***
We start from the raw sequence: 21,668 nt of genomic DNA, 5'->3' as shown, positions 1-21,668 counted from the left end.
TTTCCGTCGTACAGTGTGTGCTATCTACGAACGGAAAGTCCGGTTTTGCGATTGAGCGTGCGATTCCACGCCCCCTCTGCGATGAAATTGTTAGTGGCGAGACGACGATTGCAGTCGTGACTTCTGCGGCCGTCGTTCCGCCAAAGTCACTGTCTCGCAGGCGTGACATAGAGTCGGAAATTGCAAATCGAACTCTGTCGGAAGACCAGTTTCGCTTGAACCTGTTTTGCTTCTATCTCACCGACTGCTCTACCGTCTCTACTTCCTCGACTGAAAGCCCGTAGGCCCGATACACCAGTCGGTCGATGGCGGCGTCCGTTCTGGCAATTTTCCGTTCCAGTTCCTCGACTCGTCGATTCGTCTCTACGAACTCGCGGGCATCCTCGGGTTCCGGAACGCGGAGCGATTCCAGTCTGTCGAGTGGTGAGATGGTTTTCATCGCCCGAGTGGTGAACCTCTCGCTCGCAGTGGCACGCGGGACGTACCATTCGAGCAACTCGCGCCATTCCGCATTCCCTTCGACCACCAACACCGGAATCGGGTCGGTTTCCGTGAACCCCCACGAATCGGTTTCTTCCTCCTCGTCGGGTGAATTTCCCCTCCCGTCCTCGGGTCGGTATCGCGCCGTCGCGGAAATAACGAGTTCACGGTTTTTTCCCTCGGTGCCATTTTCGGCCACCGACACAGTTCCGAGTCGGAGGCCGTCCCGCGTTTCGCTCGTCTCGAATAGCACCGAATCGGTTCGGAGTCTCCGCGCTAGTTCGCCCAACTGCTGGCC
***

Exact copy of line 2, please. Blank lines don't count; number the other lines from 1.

TTTCCGTCGTACAGTGTGTGCTATCTACGAACGGAAAGTCCGGTTTTGCGATTGAGCGTGCGATTCCACGCCCCCTCTGCGATGAAATTGTTAGTGGCGAGACGACGATTGCAGTCGTGACTTCTGCGGCCGTCGTTCCGCCAAAGTCACTGTCTCGCAGGCGTGACATAGAGTCGGAAATTGCAAATCGAACTCTGTCGGAAGACCAGTTTCGCTTGAACCTGTTTTGCTTCTATCTCACCGACTGCTCTACCGTCTCTACTTCCTCGACTGAAAGCCCGTAGGCCCGATACACCAGTCGGTCGATGGCGGCGTCCGTTCTGGCAATTTTCCGTTCCAGTTCCTCGACTCGTCGATTCGTCTCTACGAACTCGCGGGCATCCTCGGGTTCCGGAACGCGGAGCGATTCCAGTCTGTCGAGTGGTGAGATGGTTTTCATCGCCCGAGTGGTGAACCTCTCGCTCGCAGTGGCACGCGGGACGTACCATTCGAGCAACTCGCGCCATTCCGCATTCCCTTCGACCACCAACACCGGAATCGGGTCGGTTTCCGTGAACCCCCACGAATCGGTTTCTTCCTCCTCGTCGGGTGAATTTCCCCTCCCGTCCTCGGGTCGGTATCGCGCCGTCGCGGAAATAACGAGTTCACGGTTTTTTCCCTCGGTGCCATTTTCGGCCACCGACACAGTTCCGAGTCGGAGGCCGTCCCGCGTTTCGCTCGTCTCGAATAGCACCGAATCGGTTCGGAGTCTCCGCGCTAGTTCGCCCAACTGCTGGCC